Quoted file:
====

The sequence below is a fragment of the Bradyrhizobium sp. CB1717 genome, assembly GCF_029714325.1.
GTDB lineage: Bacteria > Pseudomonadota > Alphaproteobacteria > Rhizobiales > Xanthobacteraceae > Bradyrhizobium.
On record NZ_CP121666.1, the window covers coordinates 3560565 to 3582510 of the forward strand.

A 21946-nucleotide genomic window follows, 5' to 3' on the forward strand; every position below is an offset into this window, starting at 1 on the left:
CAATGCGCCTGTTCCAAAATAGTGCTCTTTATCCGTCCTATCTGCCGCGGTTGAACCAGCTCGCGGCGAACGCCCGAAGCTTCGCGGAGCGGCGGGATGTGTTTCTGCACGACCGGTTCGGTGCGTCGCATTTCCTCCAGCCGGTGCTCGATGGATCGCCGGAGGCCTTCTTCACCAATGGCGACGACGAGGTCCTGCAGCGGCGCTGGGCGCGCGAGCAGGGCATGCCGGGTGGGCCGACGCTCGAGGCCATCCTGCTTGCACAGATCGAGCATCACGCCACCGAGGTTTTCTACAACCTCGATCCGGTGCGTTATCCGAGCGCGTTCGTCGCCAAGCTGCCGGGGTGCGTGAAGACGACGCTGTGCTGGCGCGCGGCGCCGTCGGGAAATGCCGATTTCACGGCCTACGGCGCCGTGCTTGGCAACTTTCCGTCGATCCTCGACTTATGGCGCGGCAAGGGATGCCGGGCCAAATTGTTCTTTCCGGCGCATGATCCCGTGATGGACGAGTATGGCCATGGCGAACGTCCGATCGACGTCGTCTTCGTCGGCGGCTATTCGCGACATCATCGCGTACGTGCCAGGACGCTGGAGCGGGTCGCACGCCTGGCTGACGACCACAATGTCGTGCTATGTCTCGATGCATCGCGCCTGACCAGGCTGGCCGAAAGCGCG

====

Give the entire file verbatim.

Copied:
The sequence below is a fragment of the Bradyrhizobium sp. CB1717 genome, assembly GCF_029714325.1.
GTDB lineage: Bacteria > Pseudomonadota > Alphaproteobacteria > Rhizobiales > Xanthobacteraceae > Bradyrhizobium.
On record NZ_CP121666.1, the window covers coordinates 3560565 to 3582510 of the forward strand.

A 21946-nucleotide genomic window follows, 5' to 3' on the forward strand; every position below is an offset into this window, starting at 1 on the left:
CAATGCGCCTGTTCCAAAATAGTGCTCTTTATCCGTCCTATCTGCCGCGGTTGAACCAGCTCGCGGCGAACGCCCGAAGCTTCGCGGAGCGGCGGGATGTGTTTCTGCACGACCGGTTCGGTGCGTCGCATTTCCTCCAGCCGGTGCTCGATGGATCGCCGGAGGCCTTCTTCACCAATGGCGACGACGAGGTCCTGCAGCGGCGCTGGGCGCGCGAGCAGGGCATGCCGGGTGGGCCGACGCTCGAGGCCATCCTGCTTGCACAGATCGAGCATCACGCCACCGAGGTTTTCTACAACCTCGATCCGGTGCGTTATCCGAGCGCGTTCGTCGCCAAGCTGCCGGGGTGCGTGAAGACGACGCTGTGCTGGCGCGCGGCGCCGTCGGGAAATGCCGATTTCACGGCCTACGGCGCCGTGCTTGGCAACTTTCCGTCGATCCTCGACTTATGGCGCGGCAAGGGATGCCGGGCCAAATTGTTCTTTCCGGCGCATGATCCCGTGATGGACGAGTATGGCCATGGCGAACGTCCGATCGACGTCGTCTTCGTCGGCGGCTATTCGCGACATCATCGCGTACGTGCCAGGACGCTGGAGCGGGTCGCACGCCTGGCTGACGACCACAATGTCGTGCTATGTCTCGATGCATCGCGCCTGACCAGGCTGGCCGAAAGCGCG